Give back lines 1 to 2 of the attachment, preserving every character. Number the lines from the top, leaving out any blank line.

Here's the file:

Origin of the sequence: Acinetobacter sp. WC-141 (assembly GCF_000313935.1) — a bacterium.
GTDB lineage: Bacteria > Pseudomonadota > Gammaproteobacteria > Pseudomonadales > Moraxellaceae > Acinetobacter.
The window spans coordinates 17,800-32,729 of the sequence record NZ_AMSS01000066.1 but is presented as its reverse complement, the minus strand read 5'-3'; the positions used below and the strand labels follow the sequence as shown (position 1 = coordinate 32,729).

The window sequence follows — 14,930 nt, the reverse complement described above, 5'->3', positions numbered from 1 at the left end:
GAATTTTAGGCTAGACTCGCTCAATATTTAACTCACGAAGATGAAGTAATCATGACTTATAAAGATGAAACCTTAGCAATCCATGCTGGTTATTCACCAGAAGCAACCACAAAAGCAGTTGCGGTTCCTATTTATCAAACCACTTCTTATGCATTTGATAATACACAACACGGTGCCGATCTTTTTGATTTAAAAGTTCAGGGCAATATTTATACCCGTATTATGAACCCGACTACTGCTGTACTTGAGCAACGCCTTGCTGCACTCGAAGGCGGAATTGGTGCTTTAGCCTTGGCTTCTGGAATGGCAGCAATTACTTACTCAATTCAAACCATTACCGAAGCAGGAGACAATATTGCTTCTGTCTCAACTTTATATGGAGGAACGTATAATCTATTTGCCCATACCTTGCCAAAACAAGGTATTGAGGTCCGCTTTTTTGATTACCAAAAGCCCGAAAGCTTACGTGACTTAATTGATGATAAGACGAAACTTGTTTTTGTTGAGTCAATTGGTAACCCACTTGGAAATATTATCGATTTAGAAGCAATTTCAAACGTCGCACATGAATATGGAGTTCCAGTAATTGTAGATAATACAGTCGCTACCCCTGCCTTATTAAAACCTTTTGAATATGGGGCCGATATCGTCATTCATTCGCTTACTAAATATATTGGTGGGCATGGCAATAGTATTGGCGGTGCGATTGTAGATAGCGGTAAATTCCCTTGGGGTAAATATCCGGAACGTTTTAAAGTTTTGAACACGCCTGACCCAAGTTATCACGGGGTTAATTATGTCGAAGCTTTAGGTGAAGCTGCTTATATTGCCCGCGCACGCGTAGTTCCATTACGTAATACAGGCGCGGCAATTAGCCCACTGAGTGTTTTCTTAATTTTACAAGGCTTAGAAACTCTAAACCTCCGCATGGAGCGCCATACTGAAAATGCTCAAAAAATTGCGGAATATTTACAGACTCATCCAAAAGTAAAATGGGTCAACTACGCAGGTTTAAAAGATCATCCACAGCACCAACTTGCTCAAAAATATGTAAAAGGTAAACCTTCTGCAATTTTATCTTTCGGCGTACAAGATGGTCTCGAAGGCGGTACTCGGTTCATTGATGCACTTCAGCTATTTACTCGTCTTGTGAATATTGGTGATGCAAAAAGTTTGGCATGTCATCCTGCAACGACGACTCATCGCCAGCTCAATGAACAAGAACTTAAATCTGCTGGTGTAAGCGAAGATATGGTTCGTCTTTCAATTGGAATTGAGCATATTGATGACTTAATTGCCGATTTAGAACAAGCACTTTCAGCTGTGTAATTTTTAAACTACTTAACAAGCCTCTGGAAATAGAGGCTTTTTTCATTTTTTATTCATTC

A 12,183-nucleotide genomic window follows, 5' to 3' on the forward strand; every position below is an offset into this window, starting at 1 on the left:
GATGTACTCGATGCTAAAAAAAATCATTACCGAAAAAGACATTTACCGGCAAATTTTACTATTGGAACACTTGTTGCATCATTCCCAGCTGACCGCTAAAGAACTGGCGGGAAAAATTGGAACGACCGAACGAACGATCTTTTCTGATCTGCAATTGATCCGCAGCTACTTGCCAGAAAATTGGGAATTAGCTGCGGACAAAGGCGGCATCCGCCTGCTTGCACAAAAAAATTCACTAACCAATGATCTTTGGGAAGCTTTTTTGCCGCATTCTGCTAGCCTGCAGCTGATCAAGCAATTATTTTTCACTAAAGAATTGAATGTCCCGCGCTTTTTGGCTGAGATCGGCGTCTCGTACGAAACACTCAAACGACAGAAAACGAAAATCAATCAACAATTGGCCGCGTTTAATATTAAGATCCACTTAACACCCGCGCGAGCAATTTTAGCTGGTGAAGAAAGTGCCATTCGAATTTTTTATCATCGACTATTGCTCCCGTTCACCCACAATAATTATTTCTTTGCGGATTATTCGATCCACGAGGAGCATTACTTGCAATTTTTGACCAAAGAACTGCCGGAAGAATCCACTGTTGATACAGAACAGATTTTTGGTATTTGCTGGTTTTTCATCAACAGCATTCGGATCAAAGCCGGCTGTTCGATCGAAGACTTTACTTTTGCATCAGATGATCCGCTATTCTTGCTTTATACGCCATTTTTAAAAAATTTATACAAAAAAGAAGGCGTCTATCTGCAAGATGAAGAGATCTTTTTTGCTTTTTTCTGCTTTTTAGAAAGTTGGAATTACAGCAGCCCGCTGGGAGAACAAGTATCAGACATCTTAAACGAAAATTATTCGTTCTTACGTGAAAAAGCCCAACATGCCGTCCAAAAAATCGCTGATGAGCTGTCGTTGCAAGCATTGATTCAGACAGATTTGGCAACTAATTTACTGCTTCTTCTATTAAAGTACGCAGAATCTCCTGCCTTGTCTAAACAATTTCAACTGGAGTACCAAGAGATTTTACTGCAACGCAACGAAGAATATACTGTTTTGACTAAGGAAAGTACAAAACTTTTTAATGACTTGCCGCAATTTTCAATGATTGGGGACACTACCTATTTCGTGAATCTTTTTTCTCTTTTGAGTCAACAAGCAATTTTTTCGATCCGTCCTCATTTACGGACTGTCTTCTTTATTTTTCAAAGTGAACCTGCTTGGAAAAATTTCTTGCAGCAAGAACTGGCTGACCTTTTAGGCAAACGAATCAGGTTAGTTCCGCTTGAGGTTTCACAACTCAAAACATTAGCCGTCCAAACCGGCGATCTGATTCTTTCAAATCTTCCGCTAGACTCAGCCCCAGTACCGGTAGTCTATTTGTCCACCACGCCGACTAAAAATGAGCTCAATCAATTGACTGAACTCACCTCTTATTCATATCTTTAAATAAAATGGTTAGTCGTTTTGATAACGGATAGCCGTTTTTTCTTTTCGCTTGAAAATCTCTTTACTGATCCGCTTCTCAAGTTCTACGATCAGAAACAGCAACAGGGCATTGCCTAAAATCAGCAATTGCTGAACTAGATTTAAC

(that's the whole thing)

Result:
Origin of the sequence: Acinetobacter sp. WC-141 (assembly GCF_000313935.1) — a bacterium.
GTDB lineage: Bacteria > Pseudomonadota > Gammaproteobacteria > Pseudomonadales > Moraxellaceae > Acinetobacter.